Correction to This Article
A Jan. 29 Style article incorrectly said that all three network evening newscasts lost viewers this season. The "CBS Evening News" has gained about 2 percent in average audience compared with the same period last year.

Two for the Road

By Howard Kurtz
Washington Post Staff Writer
Sunday, January 29, 2006


The familiar music swells, the prompter rolls, and Elizabeth Vargas is ready at the anchor desk, framed by a massive video wall.

She begins with breaking news -- Ford's 30,000 layoffs, President Bush defending domestic eavesdropping -- but soon is talking sports with ESPN's Fred Hickman.

"Kobe Bryant scored 81 points in this game last night -- that's huge!" Vargas says. "He was obviously on fire." (In case she wants to ad-lib, the prompter reminds her: "Wilt Chamberlain scored 100 in 1962.")

But television viewers won't be seeing this smiling and animated Vargas, clad in a gray turtleneck and clearly enjoying herself. It is Monday at 3 p.m., and she is delivering the daily Webcast, an online innovation launched when she and Bob Woodruff took over "World News Tonight" earlier this month. In 3 1/2 hours viewers will watch a more serious Vargas -- in a no-nonsense pinstriped jacket, plum blouse and necklace -- and they won't see the Bryant story, except on the updated edition for the West Coast, where the L.A. Lakers star is bigger news.

She is flying solo because Woodruff set off that morning for the Gaza Strip -- "I'm so jealous," Vargas told him -- where he will cover the Palestinian elections. This, too, is part of the new look, using anchors as roving correspondents to add a jolt of energy to an all-too-familiar format.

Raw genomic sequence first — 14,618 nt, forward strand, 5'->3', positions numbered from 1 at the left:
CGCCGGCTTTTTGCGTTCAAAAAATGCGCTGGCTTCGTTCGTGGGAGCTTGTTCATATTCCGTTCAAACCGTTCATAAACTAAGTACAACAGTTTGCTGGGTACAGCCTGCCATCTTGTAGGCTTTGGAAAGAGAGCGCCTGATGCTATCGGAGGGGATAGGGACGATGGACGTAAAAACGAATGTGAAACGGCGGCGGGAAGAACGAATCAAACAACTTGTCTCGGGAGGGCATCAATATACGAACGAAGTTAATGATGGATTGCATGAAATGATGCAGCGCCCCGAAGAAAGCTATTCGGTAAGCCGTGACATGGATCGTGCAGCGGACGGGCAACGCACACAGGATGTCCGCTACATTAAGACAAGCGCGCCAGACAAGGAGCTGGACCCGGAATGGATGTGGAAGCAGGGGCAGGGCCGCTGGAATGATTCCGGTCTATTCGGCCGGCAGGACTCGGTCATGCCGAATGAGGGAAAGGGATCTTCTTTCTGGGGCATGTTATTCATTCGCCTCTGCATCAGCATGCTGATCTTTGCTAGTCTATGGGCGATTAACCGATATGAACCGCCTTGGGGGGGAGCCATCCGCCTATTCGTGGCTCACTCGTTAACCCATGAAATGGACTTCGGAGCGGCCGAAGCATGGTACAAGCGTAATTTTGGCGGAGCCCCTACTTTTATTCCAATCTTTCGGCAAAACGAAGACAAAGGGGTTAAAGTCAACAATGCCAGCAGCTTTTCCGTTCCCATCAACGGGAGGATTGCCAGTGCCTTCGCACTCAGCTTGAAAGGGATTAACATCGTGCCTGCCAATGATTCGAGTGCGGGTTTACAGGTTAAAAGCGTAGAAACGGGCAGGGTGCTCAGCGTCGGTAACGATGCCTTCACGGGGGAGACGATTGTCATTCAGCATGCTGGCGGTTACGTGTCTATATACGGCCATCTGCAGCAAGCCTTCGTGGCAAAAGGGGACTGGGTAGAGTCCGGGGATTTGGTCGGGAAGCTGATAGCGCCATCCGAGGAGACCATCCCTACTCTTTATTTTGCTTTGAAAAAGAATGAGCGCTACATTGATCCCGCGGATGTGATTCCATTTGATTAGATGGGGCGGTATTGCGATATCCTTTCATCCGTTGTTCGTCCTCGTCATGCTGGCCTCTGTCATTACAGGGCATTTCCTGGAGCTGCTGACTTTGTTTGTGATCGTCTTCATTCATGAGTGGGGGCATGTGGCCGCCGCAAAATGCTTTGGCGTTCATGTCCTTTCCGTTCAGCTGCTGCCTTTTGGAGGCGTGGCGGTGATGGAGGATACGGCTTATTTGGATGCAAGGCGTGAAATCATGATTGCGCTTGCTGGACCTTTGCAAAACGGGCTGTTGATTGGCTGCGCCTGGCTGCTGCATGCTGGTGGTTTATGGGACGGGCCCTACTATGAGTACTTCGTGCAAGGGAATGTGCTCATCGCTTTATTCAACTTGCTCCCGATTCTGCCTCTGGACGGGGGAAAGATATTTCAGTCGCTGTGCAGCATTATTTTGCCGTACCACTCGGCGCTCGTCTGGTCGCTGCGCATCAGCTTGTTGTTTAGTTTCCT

Vargas, 43, and Woodruff, 44, are in an odd situation. Although both are experienced journalists -- she rising to "20/20" co-anchor, he reporting from war zones around the world -- neither has the national image generally associated with network anchors. Neither was groomed for the job, because replacing Peter Jennings was unthinkable for ABC. So they are trying to fill the shoes of a broadcast giant whose abrupt death from lung cancer last August devastated the network, and in a twin-anchor format that hasn't worked since the Huntley-Brinkley days.

The gamble is obvious. Rather than tapping an established superstar, as CBS hopes to do by courting Katie Couric, or a carefully prepared understudy like NBC's Brian Williams, ABC News President David Westin is redefining the job. He wants the anchors constantly deployed in the field, which would play to their strengths as young and attractive interviewers rather than outsize personalities.

"Moving away from the studio -- the hermetically sealed, perfectly coiffed theory of anchoring -- there is risk in that," Westin says. "In my view, the greater risk is keeping it the way it was." The risk is that network news audiences will continue to shrink as younger viewers, in particular, seek faster, edgier reports elsewhere.

The second roll of the dice is that distribution matters, that offering an earlier peek at the newscast online and a later version for the West Coast will pay off down the road. ABC, like its rivals, is making more video available online in an effort to extend its brand beyond television, where news audiences have been shrinking for two decades.

The new kids on the anchor block have thrown themselves into the challenge with energy, optimism and lots of frequent-flier miles. Woodruff is on his second Middle East swing this month, while Vargas has reported from Washington and the West Virginia mine disaster.

"This isn't a cosmetic co-anchor pairing," Vargas says. "Bob and I are reporters first."

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